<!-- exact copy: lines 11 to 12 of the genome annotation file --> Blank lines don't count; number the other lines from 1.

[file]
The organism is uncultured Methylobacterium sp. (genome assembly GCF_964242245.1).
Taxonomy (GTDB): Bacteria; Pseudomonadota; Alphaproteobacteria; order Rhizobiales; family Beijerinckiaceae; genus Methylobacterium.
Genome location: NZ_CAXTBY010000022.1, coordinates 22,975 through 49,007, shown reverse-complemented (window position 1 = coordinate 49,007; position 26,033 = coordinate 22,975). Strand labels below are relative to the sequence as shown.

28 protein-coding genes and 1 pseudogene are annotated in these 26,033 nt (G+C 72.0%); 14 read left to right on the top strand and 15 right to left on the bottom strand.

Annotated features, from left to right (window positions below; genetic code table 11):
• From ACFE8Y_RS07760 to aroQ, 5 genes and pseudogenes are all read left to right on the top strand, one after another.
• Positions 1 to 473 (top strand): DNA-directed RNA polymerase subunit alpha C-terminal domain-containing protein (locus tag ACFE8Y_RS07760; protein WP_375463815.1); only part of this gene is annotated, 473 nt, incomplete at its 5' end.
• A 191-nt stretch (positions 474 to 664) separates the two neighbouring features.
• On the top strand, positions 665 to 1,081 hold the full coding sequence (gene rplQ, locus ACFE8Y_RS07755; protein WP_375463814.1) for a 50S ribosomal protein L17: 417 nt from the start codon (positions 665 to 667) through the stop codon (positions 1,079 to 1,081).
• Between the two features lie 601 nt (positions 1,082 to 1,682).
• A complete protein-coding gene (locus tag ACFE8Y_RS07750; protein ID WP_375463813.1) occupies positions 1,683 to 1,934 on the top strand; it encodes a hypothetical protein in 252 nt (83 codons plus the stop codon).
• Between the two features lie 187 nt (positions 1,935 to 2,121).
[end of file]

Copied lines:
• A complete protein-coding gene (locus tag ACFE8Y_RS07750; protein ID WP_375463813.1) occupies positions 1,683 to 1,934 on the top strand; it encodes a hypothetical protein in 252 nt (83 codons plus the stop codon).
• Between the two features lie 187 nt (positions 1,935 to 2,121).